It's 5.30 p.m. on Sunday, and the dog and I have just been out for a walk in the storm. Probably 20 cm. has fallen already and it's still falling steadilly, though there's no sign of a snowplow anywhere near here. Presumably they're busy trying to keep the main roads open. But the dog loves it, romping through the deep snow in the ditch at the end of her long leash, and shoving her face in the snow to chase the sounds or the smells of mice.
Then I blew out the laneway, blasting 8 inches of soft snow in the air, so I won't be faced with an overwhelming depth tomorrow morning. With a gentle slope to our lane, we can't afford to let it get snowed in.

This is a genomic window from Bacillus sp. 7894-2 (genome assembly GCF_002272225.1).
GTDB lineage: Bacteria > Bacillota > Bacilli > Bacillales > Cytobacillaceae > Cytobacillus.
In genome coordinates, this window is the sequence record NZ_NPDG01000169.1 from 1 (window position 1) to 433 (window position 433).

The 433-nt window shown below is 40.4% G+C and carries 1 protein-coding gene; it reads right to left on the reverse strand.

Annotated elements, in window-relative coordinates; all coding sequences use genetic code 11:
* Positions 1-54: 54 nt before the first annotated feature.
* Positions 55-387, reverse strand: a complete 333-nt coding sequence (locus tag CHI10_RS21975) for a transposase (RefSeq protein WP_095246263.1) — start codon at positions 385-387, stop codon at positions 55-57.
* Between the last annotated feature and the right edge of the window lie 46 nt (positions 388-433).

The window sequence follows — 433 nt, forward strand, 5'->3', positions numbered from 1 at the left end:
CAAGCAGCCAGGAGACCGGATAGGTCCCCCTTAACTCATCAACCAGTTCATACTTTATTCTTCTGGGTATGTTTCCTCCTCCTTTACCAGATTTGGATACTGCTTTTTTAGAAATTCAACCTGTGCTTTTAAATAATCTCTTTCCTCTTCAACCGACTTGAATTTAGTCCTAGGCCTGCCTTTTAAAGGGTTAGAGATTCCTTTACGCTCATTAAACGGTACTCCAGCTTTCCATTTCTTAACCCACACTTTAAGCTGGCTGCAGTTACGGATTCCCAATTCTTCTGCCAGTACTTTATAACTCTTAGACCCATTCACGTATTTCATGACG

The cause of this snow is completely different than the lake effect snow some of southern Ontario got last week. This is a mid-latitude low pressure system passing across the continent, what meteorologists would call a cyclonic storm. It formed where the cold arctic air sweeping out of the north was meeting warmer air from the Gulf of Mexico over the western states.
As the whole package moves to the east, it spirals, so the first part of the storm actually has southern winds, blowing moist air northwards - you can see the pattern clearly on the radar. The moist air coming from the south rises over the cold air from the north, and starts crystalizing as snow; in a big system like this the snow can continue for hours. The southern part of this system usually brings rain, while the snow occurs further north, just as it did today.
All in all it's a great winter storm! The world will be white tomorrow.